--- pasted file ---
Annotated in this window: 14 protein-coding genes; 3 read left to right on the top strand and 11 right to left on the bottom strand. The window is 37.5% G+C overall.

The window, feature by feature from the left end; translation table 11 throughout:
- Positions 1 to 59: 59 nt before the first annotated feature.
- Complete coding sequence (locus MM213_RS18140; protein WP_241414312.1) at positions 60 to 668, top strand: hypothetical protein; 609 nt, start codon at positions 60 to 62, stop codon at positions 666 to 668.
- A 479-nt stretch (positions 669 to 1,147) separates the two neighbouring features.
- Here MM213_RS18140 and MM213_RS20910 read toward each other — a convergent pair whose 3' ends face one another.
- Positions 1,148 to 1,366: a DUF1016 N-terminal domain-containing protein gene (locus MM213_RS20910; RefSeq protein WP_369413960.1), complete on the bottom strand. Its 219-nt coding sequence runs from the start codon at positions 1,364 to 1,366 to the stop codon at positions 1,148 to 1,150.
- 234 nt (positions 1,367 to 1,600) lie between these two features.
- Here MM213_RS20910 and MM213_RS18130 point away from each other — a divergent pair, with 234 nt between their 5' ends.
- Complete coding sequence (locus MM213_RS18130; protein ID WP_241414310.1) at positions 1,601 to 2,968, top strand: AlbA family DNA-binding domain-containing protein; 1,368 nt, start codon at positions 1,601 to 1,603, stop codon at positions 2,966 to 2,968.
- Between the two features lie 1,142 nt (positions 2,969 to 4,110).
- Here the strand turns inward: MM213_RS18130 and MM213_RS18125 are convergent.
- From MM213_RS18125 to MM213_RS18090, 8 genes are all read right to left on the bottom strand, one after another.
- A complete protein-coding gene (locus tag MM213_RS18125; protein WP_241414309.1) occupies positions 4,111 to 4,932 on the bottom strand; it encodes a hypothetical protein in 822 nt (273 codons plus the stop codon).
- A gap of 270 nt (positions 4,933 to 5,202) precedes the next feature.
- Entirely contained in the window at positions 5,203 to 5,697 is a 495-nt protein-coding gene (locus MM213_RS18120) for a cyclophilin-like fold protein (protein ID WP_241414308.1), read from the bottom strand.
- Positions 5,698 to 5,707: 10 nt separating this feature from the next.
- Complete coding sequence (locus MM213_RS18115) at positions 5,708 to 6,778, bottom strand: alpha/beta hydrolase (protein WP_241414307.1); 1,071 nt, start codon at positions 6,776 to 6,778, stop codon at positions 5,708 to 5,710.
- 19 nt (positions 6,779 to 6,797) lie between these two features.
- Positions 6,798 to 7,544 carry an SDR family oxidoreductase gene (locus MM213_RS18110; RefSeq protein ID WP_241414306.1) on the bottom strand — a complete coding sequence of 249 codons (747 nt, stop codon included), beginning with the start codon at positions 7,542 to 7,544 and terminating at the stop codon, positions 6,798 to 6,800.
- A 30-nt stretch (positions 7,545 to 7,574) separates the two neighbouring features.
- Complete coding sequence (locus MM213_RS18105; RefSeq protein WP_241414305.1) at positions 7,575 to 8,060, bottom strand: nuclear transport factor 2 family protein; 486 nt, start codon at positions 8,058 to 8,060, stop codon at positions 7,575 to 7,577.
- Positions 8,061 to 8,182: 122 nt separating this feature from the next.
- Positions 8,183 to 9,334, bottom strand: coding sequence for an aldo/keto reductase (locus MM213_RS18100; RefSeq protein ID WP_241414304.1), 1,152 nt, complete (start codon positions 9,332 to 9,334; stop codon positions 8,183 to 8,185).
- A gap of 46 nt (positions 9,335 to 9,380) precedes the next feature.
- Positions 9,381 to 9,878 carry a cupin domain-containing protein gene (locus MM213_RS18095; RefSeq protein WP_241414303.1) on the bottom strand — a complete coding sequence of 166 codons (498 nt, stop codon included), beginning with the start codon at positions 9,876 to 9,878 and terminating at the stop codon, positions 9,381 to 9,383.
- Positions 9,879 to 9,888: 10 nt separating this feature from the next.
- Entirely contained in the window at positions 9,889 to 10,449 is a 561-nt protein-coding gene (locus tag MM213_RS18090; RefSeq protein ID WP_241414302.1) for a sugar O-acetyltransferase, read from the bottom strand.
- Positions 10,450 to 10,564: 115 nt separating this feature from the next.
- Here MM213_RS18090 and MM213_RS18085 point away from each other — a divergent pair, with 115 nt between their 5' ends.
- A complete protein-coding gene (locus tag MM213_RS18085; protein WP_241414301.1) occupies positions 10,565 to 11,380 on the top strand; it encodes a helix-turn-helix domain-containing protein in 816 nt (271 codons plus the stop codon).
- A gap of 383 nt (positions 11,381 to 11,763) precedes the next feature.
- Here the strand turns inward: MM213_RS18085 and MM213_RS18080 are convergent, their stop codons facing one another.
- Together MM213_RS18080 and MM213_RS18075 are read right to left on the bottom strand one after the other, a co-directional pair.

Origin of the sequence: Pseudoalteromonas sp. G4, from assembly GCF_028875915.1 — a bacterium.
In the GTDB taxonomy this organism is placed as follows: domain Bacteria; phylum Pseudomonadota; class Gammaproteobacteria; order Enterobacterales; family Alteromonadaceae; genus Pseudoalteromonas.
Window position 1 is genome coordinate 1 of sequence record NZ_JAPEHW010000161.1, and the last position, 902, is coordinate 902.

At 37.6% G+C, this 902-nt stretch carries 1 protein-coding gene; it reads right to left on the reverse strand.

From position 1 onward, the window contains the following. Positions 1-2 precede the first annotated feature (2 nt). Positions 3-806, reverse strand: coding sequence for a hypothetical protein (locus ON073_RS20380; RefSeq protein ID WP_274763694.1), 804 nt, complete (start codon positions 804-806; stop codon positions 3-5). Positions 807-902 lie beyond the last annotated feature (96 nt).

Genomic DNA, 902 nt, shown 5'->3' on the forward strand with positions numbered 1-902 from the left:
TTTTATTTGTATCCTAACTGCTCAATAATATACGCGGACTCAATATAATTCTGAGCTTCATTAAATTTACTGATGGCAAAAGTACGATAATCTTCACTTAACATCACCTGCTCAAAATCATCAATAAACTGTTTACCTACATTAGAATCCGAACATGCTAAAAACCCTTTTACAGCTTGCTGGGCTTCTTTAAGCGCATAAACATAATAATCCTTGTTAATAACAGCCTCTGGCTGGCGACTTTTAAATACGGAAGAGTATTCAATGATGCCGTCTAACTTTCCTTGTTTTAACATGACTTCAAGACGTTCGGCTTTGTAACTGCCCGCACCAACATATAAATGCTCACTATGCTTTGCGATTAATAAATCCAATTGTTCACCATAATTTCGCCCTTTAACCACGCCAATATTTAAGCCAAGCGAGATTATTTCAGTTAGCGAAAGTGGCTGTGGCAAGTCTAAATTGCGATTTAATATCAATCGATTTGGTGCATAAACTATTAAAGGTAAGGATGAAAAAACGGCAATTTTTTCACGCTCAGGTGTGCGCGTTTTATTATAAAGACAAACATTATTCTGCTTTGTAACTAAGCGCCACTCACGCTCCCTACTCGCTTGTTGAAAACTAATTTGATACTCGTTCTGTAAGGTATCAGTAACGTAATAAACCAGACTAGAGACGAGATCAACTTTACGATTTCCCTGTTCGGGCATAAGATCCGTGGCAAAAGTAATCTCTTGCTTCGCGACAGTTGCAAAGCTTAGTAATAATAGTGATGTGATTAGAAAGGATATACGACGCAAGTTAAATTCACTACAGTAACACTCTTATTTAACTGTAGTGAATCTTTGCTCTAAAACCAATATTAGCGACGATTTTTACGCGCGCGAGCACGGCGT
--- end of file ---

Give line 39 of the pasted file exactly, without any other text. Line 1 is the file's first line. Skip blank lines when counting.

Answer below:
From position 1 onward, the window contains the following. Positions 1-2 precede the first annotated feature (2 nt). Positions 3-806, reverse strand: coding sequence for a hypothetical protein (locus ON073_RS20380; RefSeq protein ID WP_274763694.1), 804 nt, complete (start codon positions 804-806; stop codon positions 3-5). Positions 807-902 lie beyond the last annotated feature (96 nt).